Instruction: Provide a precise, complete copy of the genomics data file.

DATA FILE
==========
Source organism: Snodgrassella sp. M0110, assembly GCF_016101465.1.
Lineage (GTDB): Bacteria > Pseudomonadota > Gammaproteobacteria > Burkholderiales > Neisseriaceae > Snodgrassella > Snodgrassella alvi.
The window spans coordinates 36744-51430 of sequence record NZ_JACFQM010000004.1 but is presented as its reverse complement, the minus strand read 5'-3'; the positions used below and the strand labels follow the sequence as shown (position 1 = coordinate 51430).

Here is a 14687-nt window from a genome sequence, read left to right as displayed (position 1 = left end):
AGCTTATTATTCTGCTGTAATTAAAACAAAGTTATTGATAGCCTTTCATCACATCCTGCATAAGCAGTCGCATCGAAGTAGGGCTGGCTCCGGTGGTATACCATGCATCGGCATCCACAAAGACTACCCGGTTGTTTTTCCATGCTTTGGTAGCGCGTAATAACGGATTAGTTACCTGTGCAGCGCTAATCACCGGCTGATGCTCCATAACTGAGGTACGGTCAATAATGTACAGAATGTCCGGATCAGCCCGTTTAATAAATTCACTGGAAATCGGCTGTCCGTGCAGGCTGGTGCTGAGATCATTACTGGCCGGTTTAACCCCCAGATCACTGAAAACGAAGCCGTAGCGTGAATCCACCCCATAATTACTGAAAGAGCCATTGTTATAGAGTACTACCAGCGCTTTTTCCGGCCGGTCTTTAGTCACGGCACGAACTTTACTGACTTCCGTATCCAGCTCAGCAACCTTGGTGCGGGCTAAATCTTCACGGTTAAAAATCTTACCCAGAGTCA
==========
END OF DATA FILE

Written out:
Source organism: Snodgrassella sp. M0110, assembly GCF_016101465.1.
Lineage (GTDB): Bacteria > Pseudomonadota > Gammaproteobacteria > Burkholderiales > Neisseriaceae > Snodgrassella > Snodgrassella alvi.
The window spans coordinates 36744-51430 of sequence record NZ_JACFQM010000004.1 but is presented as its reverse complement, the minus strand read 5'-3'; the positions used below and the strand labels follow the sequence as shown (position 1 = coordinate 51430).

Here is a 14687-nt window from a genome sequence, read left to right as displayed (position 1 = left end):
AGCTTATTATTCTGCTGTAATTAAAACAAAGTTATTGATAGCCTTTCATCACATCCTGCATAAGCAGTCGCATCGAAGTAGGGCTGGCTCCGGTGGTATACCATGCATCGGCATCCACAAAGACTACCCGGTTGTTTTTCCATGCTTTGGTAGCGCGTAATAACGGATTAGTTACCTGTGCAGCGCTAATCACCGGCTGATGCTCCATAACTGAGGTACGGTCAATAATGTACAGAATGTCCGGATCAGCCCGTTTAATAAATTCACTGGAAATCGGCTGTCCGTGCAGGCTGGTGCTGAGATCATTACTGGCCGGTTTAACCCCCAGATCACTGAAAACGAAGCCGTAGCGTGAATCCACCCCATAATTACTGAAAGAGCCATTGTTATAGAGTACTACCAGCGCTTTTTCCGGCCGGTCTTTAGTCACGGCACGAACTTTACTGACTTCCGTATCCAGCTCAGCAACCTTGGTGCGGGCTAAATCTTCACGGTTAAAAATCTTACCCAGAGTCA